For many environmental campaigners, the idea that climate change can be solved by money-greedy capitalism is uncomfortable. But Leggett is encouraged, for example by fellow directors of the world’s first private equity renewable energy fund, Bank Sarasin’s New Energies Invest AG: ‘My colleagues are lovely guys but they are not quite so motivated as I am [by climate change]; to watch them get so excited lights a great big candle of hope.’
Increasingly, he predicts, the two issues – social responsibility and private greed – will become mutually dependent. ‘In a few years… companies are not going to be successful without engaging meaningfully: [they] won’t win trust of consumers, they won’t be able to hire highly motivated employees.’
In this vein, Solarcentury’s 10 ‘working principles’ include politically correct headlines like ‘environmental’, ’social’ and ‘participation’, but before those, at number two – after ‘products’ – is ‘profitability’. ‘We pursue robust year-on year-growth and significant returns for our investors,’ it explains. ‘Achieving our mission will be impossible without such profitability, and we believe that the sum of all our other business principles increases our chance of achieving it.’ Can a business make ‘too much’ profit? ‘I’d love to have that problem,’ laughs Leggett. ‘It’s a question of what you do with the profit, how you invest it.’
Until now, too much profit has not been the problem. Solarcentury has only made an operating profit in one year (when it gave 5 per cent to set up a charitable trust, SolarAid, to ‘relieve poverty through provision of solar energy’); since then it has invested more in research and development than it has been generating, despite rapidly rising sales. This year the company’s turnover is expected to be more than £20m, half from private homes, half from businesses.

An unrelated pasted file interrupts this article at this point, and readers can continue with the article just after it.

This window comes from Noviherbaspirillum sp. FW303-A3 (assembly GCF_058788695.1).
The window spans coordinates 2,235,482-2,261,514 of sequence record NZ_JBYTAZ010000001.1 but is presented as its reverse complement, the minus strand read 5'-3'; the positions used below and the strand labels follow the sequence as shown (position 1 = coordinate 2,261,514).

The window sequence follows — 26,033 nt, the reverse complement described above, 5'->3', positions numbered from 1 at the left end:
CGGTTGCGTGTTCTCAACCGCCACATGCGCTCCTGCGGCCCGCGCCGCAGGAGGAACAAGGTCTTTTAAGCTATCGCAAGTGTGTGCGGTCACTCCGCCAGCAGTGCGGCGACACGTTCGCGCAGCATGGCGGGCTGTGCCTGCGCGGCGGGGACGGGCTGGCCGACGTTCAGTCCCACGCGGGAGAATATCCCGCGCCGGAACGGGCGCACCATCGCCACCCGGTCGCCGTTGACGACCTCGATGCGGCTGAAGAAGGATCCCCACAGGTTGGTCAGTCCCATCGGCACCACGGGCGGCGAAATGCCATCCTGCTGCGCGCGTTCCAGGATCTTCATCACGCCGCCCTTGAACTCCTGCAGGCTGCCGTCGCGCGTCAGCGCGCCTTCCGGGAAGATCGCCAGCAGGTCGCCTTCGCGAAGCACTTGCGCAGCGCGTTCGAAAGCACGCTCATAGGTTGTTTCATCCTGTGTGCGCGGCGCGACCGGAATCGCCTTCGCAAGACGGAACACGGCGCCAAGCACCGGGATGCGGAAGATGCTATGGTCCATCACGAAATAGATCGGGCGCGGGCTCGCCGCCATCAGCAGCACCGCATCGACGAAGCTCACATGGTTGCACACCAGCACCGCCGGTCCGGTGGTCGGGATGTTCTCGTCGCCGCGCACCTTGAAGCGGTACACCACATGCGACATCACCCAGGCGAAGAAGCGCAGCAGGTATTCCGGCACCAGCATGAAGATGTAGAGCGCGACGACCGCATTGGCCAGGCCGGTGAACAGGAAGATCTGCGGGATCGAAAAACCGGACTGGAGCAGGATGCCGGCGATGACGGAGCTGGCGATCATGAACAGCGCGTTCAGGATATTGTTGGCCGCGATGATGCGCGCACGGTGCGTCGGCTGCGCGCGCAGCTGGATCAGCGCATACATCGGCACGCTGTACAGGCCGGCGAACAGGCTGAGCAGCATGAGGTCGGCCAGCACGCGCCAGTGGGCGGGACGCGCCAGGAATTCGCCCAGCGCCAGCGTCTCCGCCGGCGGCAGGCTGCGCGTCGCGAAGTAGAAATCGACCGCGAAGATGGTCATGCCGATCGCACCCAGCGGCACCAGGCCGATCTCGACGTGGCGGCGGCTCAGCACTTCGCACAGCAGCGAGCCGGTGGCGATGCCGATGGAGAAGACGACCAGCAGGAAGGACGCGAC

Despite the global hoopla over renewable energy the UK market is struggling, says Leggett. Currently the UK generates about 4 per cent of electricity from renewable energies. The EC has also warned that it is one of the countries that will not meet its pledge to generate 12.5 per cent by 2010, and the government has indicated it may apply for a target of less than the EU-wide average of 20 per cent by 2020. Wind, for example, accounts for less than 1 per cent of installed power in the UK, compared with 18 per cent in Denmark, 8 per cent in Spain and 6 per cent in Germany. And things are going backwards: this summer demand for micro-renewables – wind, solar and other power for homes – plummeted after the maximum grant available was cut.
The UK is falling behind for two reasons, says Leggett: there is too little funding, and it’s too unreliable. ‘Companies need scale, industrial scale,’ he says. ‘We footle around with the odd million here or there, a few tens of millions. There’s no seriousness of intent, and it’s worse than that because in the UK they turn the tap on and off; there’s no continuity, no reliability, and this in turn makes business planning close to impossible, and puts investors off.’
He, like others in the industry, wants two things: more government financial support, and a reform of the way it’s done. Currently government relies on renewable obligation certificates, which generators of carbon-free energy can sell to subsidise their income. Critics want this system changed to ‘feed in’ tariffs, whereby energy companies pay homes and companies with renewable energy devices to sell back spare electricity to the national grid. In Germany, the scheme is credited with a huge uptake in micro-renewables, and creating 20,000 jobs. The government’s own Carbon Trust has also calculated that switching to the feed-in tariff system would greatly increase renewable power and save electricity customers £3bn.
Leggett switched from campaigning to business because he was fed up with governments talking about climate change but doing little to tackle it. He has found government is still the greatest obstacle, but he has not given up hope. ‘This is something worth fighting for,’ he says. ‘The key is to get the money sensible. I’m cautiously encouraged there are signs that serious money is being awakened.’